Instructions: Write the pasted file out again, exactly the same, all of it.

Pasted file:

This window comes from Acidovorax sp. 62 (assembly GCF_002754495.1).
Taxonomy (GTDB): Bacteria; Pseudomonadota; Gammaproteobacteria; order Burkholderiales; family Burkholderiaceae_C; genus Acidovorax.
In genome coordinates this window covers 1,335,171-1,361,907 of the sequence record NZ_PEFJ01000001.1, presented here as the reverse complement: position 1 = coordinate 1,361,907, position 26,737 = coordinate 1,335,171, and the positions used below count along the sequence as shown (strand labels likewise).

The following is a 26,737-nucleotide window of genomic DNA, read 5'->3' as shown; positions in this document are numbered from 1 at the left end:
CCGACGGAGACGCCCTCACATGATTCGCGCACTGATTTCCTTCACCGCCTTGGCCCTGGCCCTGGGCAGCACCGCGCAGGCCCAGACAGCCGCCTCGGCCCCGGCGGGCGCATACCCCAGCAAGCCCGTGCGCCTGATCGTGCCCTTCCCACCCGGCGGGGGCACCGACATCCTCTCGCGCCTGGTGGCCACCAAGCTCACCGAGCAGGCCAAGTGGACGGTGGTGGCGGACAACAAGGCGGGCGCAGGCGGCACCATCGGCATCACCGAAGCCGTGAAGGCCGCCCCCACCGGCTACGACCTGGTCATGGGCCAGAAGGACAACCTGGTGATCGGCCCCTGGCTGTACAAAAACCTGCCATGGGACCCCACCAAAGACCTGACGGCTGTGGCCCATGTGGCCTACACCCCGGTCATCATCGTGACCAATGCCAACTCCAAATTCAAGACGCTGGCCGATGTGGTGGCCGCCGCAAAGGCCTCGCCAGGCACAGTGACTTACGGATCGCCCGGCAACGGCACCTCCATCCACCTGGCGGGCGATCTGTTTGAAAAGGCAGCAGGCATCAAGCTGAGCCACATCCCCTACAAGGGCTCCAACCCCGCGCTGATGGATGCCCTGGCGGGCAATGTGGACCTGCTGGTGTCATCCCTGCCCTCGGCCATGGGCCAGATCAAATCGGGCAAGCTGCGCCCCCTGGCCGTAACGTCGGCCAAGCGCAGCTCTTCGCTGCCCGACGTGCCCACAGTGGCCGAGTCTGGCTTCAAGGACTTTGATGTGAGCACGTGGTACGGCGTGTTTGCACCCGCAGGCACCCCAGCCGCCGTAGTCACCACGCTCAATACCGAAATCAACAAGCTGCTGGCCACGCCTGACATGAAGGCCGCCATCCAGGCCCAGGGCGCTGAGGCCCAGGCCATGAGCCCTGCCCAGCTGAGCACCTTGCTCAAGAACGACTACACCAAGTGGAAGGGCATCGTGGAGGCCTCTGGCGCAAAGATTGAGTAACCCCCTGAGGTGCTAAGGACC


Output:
This window comes from Acidovorax sp. 62 (assembly GCF_002754495.1).
Taxonomy (GTDB): Bacteria; Pseudomonadota; Gammaproteobacteria; order Burkholderiales; family Burkholderiaceae_C; genus Acidovorax.
In genome coordinates this window covers 1,335,171-1,361,907 of the sequence record NZ_PEFJ01000001.1, presented here as the reverse complement: position 1 = coordinate 1,361,907, position 26,737 = coordinate 1,335,171, and the positions used below count along the sequence as shown (strand labels likewise).

The following is a 26,737-nucleotide window of genomic DNA, read 5'->3' as shown; positions in this document are numbered from 1 at the left end:
CCGACGGAGACGCCCTCACATGATTCGCGCACTGATTTCCTTCACCGCCTTGGCCCTGGCCCTGGGCAGCACCGCGCAGGCCCAGACAGCCGCCTCGGCCCCGGCGGGCGCATACCCCAGCAAGCCCGTGCGCCTGATCGTGCCCTTCCCACCCGGCGGGGGCACCGACATCCTCTCGCGCCTGGTGGCCACCAAGCTCACCGAGCAGGCCAAGTGGACGGTGGTGGCGGACAACAAGGCGGGCGCAGGCGGCACCATCGGCATCACCGAAGCCGTGAAGGCCGCCCCCACCGGCTACGACCTGGTCATGGGCCAGAAGGACAACCTGGTGATCGGCCCCTGGCTGTACAAAAACCTGCCATGGGACCCCACCAAAGACCTGACGGCTGTGGCCCATGTGGCCTACACCCCGGTCATCATCGTGACCAATGCCAACTCCAAATTCAAGACGCTGGCCGATGTGGTGGCCGCCGCAAAGGCCTCGCCAGGCACAGTGACTTACGGATCGCCCGGCAACGGCACCTCCATCCACCTGGCGGGCGATCTGTTTGAAAAGGCAGCAGGCATCAAGCTGAGCCACATCCCCTACAAGGGCTCCAACCCCGCGCTGATGGATGCCCTGGCGGGCAATGTGGACCTGCTGGTGTCATCCCTGCCCTCGGCCATGGGCCAGATCAAATCGGGCAAGCTGCGCCCCCTGGCCGTAACGTCGGCCAAGCGCAGCTCTTCGCTGCCCGACGTGCCCACAGTGGCCGAGTCTGGCTTCAAGGACTTTGATGTGAGCACGTGGTACGGCGTGTTTGCACCCGCAGGCACCCCAGCCGCCGTAGTCACCACGCTCAATACCGAAATCAACAAGCTGCTGGCCACGCCTGACATGAAGGCCGCCATCCAGGCCCAGGGCGCTGAGGCCCAGGCCATGAGCCCTGCCCAGCTGAGCACCTTGCTCAAGAACGACTACACCAAGTGGAAGGGCATCGTGGAGGCCTCTGGCGCAAAGATTGAGTAACCCCCTGAGGTGCTAAGGACC